After a wait since the opening of the new Byron Central Hospital in mid-2016, the impressive sub-acute mental unit at BCH will open on Monday 16 January. In keeping with a re-naming of mental health facilities across the Northern NSW LHD, it will have an aboreal moniker, in its case ‘Tuckeroo’.
“By mid-2017, we will see an increase of 20 additional mental health beds across the
LHD, bringing the total number to 93,” Chief Executive Wayne Jones said.
Included in this number will be ‘Lilli-Pilli’, a new 16-bed dedicated older persons’ mental health treatment space within Lismore Base Hospital.
The Child and Adolescent Mental Health Unit at LBH will be called “Kamala”, while the Lismore Adult Mental Health Unit will be known as “Tallowwood”.
The Tweed Valley Clinic is now “Kurrajong – Tweed Mental Health Unit”.
Community mental health facilities are now known as Tweed Mental Health Services, Byron Mental Health Services, Lismore Mental Health Services and Grafton Mental Health Services.
More information about local mental health services at www.nnswlhd.health.nsw.gov.au or by phoning the 24-hour Mental Health Line on 1800 011 511.
The birth rate in the Northern NSW Local Health District has continued its downward slide of the past five years, with 2557 babies born in 2015, a reduction of 2.7 per cent since 2011, three times the statewide average.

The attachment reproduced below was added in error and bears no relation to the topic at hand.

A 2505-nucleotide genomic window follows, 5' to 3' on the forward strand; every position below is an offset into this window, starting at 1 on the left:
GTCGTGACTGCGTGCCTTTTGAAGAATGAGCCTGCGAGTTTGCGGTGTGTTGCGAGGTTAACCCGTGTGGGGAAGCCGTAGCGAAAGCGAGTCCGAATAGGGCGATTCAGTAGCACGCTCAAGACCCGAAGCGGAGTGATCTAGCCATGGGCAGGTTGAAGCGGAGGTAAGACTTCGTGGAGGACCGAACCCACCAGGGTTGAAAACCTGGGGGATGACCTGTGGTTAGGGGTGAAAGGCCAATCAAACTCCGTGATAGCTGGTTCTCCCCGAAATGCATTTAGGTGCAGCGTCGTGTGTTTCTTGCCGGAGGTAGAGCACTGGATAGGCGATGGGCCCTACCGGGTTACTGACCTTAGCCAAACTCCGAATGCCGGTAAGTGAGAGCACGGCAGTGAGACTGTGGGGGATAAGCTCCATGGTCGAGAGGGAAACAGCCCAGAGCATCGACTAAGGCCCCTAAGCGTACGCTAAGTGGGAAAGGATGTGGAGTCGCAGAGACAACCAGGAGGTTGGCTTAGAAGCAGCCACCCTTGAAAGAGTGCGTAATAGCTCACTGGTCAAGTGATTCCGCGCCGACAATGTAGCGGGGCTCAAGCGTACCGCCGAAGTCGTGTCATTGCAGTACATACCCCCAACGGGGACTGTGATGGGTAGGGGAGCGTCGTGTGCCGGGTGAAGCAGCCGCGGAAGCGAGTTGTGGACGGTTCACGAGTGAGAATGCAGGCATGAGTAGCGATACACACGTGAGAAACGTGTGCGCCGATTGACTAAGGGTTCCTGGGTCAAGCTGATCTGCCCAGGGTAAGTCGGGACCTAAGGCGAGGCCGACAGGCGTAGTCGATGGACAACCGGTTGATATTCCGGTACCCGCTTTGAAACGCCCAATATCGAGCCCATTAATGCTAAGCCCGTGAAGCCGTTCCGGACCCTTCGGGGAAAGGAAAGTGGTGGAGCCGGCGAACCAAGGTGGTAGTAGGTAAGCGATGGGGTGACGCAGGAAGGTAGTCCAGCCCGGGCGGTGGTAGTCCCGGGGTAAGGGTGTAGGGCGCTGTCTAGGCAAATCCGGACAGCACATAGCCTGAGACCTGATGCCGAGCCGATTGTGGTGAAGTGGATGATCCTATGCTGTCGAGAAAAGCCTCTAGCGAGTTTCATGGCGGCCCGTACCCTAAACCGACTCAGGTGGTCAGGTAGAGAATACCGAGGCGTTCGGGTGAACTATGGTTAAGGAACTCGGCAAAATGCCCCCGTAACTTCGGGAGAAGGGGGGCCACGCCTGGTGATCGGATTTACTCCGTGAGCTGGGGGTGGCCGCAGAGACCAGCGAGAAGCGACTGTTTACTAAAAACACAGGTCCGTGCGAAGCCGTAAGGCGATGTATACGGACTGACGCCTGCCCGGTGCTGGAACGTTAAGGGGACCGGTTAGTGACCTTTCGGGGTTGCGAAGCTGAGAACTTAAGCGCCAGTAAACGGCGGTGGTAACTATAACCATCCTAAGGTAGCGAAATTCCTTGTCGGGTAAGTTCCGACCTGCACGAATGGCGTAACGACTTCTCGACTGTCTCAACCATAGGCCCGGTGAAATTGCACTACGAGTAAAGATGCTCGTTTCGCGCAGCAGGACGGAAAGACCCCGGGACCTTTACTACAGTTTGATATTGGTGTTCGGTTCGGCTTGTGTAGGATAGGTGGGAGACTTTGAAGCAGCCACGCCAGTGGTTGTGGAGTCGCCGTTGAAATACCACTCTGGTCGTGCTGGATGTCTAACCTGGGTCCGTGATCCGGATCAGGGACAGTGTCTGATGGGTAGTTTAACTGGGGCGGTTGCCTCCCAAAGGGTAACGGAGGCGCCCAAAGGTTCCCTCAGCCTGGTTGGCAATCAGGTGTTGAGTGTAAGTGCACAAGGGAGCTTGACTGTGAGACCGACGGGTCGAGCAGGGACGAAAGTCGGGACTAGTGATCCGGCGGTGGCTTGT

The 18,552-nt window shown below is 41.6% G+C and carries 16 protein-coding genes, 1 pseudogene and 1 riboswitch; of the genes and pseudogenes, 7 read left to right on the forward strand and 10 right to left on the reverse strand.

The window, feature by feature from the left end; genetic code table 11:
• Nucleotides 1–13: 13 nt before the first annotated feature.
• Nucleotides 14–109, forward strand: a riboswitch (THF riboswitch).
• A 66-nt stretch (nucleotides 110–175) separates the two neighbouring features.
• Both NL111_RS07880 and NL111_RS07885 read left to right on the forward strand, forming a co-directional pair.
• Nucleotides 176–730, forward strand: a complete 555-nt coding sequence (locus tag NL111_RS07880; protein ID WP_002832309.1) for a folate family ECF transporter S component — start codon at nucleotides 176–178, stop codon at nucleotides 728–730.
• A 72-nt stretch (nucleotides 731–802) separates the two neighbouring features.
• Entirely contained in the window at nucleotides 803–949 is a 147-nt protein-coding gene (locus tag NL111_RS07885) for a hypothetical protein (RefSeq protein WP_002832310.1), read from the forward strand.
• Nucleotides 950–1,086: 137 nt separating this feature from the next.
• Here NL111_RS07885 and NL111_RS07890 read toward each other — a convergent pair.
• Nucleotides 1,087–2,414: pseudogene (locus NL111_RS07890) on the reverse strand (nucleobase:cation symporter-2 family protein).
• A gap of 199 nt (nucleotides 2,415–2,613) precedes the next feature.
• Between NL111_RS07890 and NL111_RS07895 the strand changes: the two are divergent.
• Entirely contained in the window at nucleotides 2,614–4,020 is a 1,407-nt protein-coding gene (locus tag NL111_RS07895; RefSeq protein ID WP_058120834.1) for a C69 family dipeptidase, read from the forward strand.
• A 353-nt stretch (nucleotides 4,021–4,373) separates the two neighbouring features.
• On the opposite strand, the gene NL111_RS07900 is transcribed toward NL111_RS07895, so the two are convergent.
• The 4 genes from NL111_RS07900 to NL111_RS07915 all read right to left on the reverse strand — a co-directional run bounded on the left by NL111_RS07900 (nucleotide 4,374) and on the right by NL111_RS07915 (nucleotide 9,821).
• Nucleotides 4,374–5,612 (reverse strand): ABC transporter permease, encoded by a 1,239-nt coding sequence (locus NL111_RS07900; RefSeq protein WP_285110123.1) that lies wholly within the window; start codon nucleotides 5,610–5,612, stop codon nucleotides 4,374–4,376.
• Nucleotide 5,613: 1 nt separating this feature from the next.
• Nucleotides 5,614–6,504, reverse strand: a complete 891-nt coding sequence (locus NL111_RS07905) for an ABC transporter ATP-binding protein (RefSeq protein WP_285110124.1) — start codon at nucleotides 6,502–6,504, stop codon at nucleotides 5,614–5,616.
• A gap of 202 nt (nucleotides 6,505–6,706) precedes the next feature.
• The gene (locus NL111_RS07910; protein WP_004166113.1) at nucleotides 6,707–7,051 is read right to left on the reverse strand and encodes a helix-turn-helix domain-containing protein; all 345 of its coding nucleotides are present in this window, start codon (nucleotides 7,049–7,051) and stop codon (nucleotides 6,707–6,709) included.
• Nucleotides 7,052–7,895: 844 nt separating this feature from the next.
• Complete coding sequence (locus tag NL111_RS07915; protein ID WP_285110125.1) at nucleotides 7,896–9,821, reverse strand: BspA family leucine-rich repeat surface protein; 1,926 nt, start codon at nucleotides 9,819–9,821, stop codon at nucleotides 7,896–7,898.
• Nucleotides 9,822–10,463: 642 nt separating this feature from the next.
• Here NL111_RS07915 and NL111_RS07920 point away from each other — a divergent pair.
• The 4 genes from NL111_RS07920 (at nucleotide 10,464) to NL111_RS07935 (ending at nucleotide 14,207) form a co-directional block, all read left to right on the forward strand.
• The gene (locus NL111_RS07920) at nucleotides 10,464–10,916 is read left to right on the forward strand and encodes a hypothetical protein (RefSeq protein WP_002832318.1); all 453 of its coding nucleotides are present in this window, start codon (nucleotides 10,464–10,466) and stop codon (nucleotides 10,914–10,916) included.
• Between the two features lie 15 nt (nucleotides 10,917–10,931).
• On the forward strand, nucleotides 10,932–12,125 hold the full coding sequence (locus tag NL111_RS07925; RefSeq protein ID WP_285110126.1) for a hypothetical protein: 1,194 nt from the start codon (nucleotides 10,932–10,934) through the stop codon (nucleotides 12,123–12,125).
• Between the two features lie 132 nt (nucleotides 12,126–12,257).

The state at large recorded 0.9 per cent fewer births than in 2011.
The statistics were revealed in the NSW Mothers and Babies 2015 report.
They also show the region having the state’s second highest percentage of young mothers (after the Far West), with 12-19 year olds accounting for more than one-in-twenty deliveries.
The eighteenth annual snapshot of birthing practices and outcomes in NSW shows that the percentage of teenaged mothers in NSW fell from 3.2 per cent in 2011 to 2.5 per cent in 2015, less than half the Northern NSW figure.
In our region, 92.5 per cent of births were in hospitals, with 44.6 per cent of those in a birth centre. The area had the state’s highest number of planned home births (1.4 per cent), and the state’s equal-highest number of babies born before arrival at hospital (1.3 per cent, the same as in Southern NSW).